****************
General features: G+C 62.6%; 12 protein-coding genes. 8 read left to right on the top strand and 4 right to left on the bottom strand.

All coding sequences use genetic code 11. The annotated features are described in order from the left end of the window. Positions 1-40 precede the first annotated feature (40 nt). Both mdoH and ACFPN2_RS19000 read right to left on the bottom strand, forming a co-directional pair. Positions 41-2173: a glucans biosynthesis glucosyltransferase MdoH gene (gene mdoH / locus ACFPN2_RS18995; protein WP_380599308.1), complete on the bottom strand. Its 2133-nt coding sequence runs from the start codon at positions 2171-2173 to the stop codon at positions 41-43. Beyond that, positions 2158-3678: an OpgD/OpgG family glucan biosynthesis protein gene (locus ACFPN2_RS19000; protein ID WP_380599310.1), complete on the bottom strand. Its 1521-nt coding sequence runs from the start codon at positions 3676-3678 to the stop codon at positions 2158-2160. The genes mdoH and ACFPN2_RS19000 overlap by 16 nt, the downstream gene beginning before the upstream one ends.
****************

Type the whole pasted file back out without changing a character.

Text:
General features: G+C 62.6%; 12 protein-coding genes. 8 read left to right on the top strand and 4 right to left on the bottom strand.

All coding sequences use genetic code 11. The annotated features are described in order from the left end of the window. Positions 1-40 precede the first annotated feature (40 nt). Both mdoH and ACFPN2_RS19000 read right to left on the bottom strand, forming a co-directional pair. Positions 41-2173: a glucans biosynthesis glucosyltransferase MdoH gene (gene mdoH / locus ACFPN2_RS18995; protein WP_380599308.1), complete on the bottom strand. Its 2133-nt coding sequence runs from the start codon at positions 2171-2173 to the stop codon at positions 41-43. Beyond that, positions 2158-3678: an OpgD/OpgG family glucan biosynthesis protein gene (locus ACFPN2_RS19000; protein ID WP_380599310.1), complete on the bottom strand. Its 1521-nt coding sequence runs from the start codon at positions 3676-3678 to the stop codon at positions 2158-2160. The genes mdoH and ACFPN2_RS19000 overlap by 16 nt, the downstream gene beginning before the upstream one ends.